Cadillac XT5:  A new crossover from Cadillac, how is that exciting?  Well it is not so much about the vehicle itself as much as it is about the company as a whole.  Cadillac struggles with the image that their cars are only driven by retirees and the XT5 is an attempt to shed that image.  With less-than-stellar sales across the board, the XT5 needs to be a saving grace to help bring the manufacturer back from a slow decline.

Lincoln Continental:  Lincoln finds itself in a similar situation as Cadillac in that they are trying to appeal to a different buyer, but the Continental is far from a vehicle for younger drivers.  With big aspirations to take down the well-established German competition, Lincoln has re-worked the Continental with available AWD and an optional twin-turbo V6 pushing out 400 horsepower.  Only time will tell if this all-American luxo-barge is up to the task.

Land yachting on a budget: Luxury cars for dimes on the dollar

True luxury sedans are out of the reach of many of us.  With price tags that get perilously close to, and sometimes exceed, six figures and maintenance that can empty a bank account, it just doesn’t make much sense unless you’ve got money burning a hole in your pocket.  However, there are some used cars out there that have become relatively affordable relative to what they once cost so here is a list of some cars that might satisfy your need to be coddled in leather without forcing you to take out a second mortgage:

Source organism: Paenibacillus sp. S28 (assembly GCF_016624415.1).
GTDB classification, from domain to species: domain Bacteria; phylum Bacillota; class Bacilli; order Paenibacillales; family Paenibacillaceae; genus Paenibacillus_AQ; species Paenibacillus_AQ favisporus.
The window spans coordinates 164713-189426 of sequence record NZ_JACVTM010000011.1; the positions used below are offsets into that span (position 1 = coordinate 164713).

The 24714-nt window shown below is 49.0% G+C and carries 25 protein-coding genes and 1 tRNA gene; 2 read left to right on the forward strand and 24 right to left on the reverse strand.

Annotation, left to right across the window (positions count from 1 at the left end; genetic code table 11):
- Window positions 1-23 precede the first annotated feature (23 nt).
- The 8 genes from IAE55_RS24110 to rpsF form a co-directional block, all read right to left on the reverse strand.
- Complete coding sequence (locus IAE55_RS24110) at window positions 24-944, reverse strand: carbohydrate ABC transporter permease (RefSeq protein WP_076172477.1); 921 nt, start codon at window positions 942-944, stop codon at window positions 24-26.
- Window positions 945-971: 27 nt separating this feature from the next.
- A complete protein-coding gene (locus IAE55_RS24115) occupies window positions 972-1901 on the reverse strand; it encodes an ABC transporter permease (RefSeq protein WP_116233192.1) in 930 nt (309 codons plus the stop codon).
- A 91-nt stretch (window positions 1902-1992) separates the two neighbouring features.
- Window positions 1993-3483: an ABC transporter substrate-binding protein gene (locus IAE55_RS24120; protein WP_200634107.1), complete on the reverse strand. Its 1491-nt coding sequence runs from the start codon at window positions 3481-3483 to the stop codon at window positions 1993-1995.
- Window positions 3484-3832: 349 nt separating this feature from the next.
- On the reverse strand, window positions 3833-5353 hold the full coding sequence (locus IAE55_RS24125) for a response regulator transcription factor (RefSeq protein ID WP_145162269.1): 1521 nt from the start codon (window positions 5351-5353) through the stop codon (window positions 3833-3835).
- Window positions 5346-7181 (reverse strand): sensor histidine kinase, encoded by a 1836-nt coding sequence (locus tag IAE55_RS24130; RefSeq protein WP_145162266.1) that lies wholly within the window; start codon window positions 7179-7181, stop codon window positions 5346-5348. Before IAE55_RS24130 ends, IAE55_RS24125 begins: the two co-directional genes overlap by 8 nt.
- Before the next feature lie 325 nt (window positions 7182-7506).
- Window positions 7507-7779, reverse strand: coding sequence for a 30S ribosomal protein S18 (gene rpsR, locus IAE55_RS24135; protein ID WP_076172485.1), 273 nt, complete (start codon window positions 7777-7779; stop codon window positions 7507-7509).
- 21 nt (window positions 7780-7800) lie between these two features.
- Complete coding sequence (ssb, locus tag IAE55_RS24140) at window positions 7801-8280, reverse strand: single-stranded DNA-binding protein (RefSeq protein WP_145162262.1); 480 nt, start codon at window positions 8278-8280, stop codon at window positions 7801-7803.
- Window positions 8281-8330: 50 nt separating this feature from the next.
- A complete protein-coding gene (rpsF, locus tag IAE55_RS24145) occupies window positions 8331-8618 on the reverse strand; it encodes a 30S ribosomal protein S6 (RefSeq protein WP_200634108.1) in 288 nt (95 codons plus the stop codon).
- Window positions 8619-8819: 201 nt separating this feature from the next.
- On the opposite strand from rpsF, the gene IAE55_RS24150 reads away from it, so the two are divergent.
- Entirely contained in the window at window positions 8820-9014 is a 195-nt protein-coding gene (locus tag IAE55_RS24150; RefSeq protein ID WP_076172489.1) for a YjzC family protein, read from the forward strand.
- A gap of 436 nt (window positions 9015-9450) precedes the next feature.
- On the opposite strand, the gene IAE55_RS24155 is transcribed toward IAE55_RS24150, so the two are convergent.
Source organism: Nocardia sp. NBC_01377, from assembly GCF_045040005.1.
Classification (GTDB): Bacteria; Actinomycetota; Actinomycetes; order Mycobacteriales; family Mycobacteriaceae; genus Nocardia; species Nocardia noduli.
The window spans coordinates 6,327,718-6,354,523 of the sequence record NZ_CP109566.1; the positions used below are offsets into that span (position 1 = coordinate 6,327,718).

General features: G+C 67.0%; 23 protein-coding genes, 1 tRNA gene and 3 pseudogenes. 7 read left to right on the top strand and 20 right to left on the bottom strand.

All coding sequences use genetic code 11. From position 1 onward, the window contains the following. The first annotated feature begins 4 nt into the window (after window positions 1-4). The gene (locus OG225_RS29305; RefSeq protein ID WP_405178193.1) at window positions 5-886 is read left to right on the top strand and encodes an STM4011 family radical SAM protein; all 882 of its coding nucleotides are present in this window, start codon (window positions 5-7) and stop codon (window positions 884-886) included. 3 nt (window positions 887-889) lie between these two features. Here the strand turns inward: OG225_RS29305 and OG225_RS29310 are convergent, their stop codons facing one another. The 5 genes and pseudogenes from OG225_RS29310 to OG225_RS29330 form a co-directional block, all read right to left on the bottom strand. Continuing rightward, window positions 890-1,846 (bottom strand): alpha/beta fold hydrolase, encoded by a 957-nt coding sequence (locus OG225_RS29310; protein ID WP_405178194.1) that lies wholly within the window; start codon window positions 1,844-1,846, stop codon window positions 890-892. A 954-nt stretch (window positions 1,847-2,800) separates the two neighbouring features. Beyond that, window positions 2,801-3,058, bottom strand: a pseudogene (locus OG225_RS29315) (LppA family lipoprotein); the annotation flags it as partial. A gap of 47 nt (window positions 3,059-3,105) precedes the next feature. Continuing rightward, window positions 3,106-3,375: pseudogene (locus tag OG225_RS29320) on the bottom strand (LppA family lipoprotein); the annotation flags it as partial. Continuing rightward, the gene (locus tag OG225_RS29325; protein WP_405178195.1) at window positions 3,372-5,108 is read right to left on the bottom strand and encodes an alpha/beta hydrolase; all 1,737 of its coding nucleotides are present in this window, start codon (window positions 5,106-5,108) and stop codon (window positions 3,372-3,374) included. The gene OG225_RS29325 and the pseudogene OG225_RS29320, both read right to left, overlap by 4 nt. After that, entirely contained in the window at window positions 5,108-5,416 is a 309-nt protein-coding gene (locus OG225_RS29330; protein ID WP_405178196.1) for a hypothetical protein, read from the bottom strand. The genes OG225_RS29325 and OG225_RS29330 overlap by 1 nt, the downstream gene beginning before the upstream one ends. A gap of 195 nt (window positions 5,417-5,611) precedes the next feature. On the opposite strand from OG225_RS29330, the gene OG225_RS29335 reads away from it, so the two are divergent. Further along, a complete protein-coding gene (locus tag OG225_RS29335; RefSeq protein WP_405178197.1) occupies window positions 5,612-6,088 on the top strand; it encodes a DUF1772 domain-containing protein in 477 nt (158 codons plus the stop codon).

*Disclaimer: Maintaining these vehicles gets expensive, so keep that in mind.

 1)      VW Phaeton:  This was a very limited run Volkswagen that was built to compete with the likes of Bentley (it was even called the ½ price Bentley by some).  The fit and finish are impeccable and it was available with a wonderfully excessive W12 engine with enough torque to get the behemoth moving to 60 mph in under 7 seconds.  To give you a sense of purpose behind this stealth-wealth beast, the Phaeton actually shared a platform with the Bentley Continental GT and the Flying spur!  Maintenance is going to cost you dearly, but this is one heck of a car that can often be found at under $30K used, a bargain considering how well these things hold up.

 

2)      Lexus LS: Now if you don’t need all of the bells and whistles associated with today’s modern cars, but still want to feel like you are the king of the road, a used Lexus LS is pretty hard to beat.  While they won’t have all of the fancy gadgetry that we have these days, a LS has one of, if not the, smoothest ride in the luxury world.  And as if that wasn’t enough, it is still a Toyota at heart so maintenance won’t cost you and arm and a leg.  Find a mid-2000’s model with low-ish mileage and the V8 and it shouldn’t cost you more than $17-$18k

 

3)       Mercedes S Class:  Some call this the king of luxury cars and they aren’t too far off.  The Mercedes Benz S-Class has been synonymous with luxury for decades and now you can find one for around $20K.  The fit and finish with these is still spot on even over a decade later, and while like most other higher mileage German-built sedans, it will cost more than average to own, that cost will still be a fraction of what it would cost to purchase a new one.